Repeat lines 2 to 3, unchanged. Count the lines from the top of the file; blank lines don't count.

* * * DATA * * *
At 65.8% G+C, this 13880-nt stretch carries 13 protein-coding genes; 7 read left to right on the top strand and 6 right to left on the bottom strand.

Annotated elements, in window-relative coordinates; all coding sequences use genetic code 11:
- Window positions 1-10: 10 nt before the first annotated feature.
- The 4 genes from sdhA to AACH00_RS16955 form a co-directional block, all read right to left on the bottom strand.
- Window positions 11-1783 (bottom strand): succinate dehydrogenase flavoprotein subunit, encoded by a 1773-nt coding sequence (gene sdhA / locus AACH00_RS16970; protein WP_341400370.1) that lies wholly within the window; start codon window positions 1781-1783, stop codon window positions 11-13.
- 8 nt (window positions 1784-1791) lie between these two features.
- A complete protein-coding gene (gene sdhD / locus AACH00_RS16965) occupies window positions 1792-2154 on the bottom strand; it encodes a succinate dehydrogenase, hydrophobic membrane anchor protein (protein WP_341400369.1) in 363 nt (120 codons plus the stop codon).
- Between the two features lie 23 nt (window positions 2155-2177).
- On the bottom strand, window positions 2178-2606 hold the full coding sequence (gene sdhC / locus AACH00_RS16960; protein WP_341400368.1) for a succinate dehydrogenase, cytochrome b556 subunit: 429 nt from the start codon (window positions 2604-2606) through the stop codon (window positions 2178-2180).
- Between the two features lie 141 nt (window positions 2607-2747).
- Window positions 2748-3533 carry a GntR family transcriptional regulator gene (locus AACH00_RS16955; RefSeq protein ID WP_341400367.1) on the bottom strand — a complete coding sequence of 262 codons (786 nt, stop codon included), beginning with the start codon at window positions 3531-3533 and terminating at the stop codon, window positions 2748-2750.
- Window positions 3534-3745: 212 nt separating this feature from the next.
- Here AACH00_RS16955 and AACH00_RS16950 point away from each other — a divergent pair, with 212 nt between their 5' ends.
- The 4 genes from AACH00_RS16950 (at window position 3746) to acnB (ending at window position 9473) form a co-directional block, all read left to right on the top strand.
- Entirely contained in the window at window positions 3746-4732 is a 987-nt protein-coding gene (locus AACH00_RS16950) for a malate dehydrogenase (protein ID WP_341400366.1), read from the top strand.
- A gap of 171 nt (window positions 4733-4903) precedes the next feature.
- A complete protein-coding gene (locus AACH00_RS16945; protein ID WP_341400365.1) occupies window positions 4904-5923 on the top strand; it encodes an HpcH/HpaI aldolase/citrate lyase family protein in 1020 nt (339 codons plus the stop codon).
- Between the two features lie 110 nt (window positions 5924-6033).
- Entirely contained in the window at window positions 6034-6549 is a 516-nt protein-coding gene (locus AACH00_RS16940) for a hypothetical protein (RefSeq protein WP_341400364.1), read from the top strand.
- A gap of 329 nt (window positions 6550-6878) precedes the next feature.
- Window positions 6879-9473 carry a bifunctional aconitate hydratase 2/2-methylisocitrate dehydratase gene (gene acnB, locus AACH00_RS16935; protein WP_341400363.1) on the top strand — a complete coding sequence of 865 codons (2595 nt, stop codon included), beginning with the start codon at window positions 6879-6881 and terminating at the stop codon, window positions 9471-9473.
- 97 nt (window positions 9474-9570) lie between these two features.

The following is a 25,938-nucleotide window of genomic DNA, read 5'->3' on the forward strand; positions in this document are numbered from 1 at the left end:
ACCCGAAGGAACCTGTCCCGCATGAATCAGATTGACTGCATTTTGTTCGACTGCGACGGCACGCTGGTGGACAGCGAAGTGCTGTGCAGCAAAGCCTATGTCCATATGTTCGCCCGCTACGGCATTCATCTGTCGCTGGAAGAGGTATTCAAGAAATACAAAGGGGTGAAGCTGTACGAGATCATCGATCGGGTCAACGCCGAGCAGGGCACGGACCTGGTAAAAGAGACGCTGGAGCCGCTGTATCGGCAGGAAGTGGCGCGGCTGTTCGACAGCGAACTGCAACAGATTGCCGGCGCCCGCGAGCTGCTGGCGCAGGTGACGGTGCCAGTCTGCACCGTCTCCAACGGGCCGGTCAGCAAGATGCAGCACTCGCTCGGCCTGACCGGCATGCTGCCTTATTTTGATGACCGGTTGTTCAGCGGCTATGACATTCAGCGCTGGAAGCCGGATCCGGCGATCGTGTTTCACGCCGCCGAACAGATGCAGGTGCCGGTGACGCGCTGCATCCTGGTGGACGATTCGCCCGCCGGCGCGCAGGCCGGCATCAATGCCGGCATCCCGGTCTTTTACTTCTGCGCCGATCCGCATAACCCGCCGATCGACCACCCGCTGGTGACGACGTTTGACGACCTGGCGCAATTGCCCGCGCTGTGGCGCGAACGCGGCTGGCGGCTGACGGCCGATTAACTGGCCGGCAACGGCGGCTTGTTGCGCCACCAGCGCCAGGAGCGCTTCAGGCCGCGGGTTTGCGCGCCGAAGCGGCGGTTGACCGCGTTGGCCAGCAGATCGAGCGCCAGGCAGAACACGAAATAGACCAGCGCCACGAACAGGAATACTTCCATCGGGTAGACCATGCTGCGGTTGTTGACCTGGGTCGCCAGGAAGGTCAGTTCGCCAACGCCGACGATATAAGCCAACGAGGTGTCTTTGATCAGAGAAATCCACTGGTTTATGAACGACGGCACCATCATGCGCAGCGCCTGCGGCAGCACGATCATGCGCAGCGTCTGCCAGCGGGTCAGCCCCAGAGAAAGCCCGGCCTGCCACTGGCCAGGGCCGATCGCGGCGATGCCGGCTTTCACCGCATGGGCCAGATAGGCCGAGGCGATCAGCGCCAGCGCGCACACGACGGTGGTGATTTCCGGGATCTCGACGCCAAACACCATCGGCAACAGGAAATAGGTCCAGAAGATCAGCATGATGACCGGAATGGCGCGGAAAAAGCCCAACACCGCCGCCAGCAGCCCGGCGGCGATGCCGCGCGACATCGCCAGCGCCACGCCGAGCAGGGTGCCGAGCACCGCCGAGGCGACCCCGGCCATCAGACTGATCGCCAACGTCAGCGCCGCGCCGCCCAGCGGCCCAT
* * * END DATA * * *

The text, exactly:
Annotated elements, in window-relative coordinates; all coding sequences use genetic code 11:
- Window positions 1-10: 10 nt before the first annotated feature.